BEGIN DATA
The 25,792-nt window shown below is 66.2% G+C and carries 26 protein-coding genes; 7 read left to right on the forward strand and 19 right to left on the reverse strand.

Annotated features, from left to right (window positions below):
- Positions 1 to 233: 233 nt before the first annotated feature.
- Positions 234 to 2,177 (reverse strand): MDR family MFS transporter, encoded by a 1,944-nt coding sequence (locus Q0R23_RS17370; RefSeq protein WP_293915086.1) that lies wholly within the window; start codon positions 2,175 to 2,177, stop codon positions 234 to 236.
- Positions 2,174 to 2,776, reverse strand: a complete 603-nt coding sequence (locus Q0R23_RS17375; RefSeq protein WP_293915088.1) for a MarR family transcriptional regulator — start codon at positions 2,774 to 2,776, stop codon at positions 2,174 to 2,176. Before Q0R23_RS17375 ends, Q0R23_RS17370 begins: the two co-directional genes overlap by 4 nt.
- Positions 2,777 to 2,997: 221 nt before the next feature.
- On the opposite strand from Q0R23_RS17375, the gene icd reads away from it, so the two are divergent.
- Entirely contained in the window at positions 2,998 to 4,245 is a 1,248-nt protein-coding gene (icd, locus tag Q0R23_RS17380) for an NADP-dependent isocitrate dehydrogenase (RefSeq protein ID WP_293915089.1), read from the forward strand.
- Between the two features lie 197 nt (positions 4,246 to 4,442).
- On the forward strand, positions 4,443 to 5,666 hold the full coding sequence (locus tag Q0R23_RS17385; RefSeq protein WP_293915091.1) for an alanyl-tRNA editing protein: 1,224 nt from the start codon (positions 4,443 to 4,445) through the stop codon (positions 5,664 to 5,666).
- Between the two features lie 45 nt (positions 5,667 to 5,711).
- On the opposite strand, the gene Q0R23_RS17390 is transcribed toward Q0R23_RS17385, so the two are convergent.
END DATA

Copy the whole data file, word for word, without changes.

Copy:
The 25,792-nt window shown below is 66.2% G+C and carries 26 protein-coding genes; 7 read left to right on the forward strand and 19 right to left on the reverse strand.

Annotated features, from left to right (window positions below):
- Positions 1 to 233: 233 nt before the first annotated feature.
- Positions 234 to 2,177 (reverse strand): MDR family MFS transporter, encoded by a 1,944-nt coding sequence (locus Q0R23_RS17370; RefSeq protein WP_293915086.1) that lies wholly within the window; start codon positions 2,175 to 2,177, stop codon positions 234 to 236.
- Positions 2,174 to 2,776, reverse strand: a complete 603-nt coding sequence (locus Q0R23_RS17375; RefSeq protein WP_293915088.1) for a MarR family transcriptional regulator — start codon at positions 2,774 to 2,776, stop codon at positions 2,174 to 2,176. Before Q0R23_RS17375 ends, Q0R23_RS17370 begins: the two co-directional genes overlap by 4 nt.
- Positions 2,777 to 2,997: 221 nt before the next feature.
- On the opposite strand from Q0R23_RS17375, the gene icd reads away from it, so the two are divergent.
- Entirely contained in the window at positions 2,998 to 4,245 is a 1,248-nt protein-coding gene (icd, locus tag Q0R23_RS17380) for an NADP-dependent isocitrate dehydrogenase (RefSeq protein ID WP_293915089.1), read from the forward strand.
- Between the two features lie 197 nt (positions 4,246 to 4,442).
- On the forward strand, positions 4,443 to 5,666 hold the full coding sequence (locus tag Q0R23_RS17385; RefSeq protein WP_293915091.1) for an alanyl-tRNA editing protein: 1,224 nt from the start codon (positions 4,443 to 4,445) through the stop codon (positions 5,664 to 5,666).
- Between the two features lie 45 nt (positions 5,667 to 5,711).
- On the opposite strand, the gene Q0R23_RS17390 is transcribed toward Q0R23_RS17385, so the two are convergent.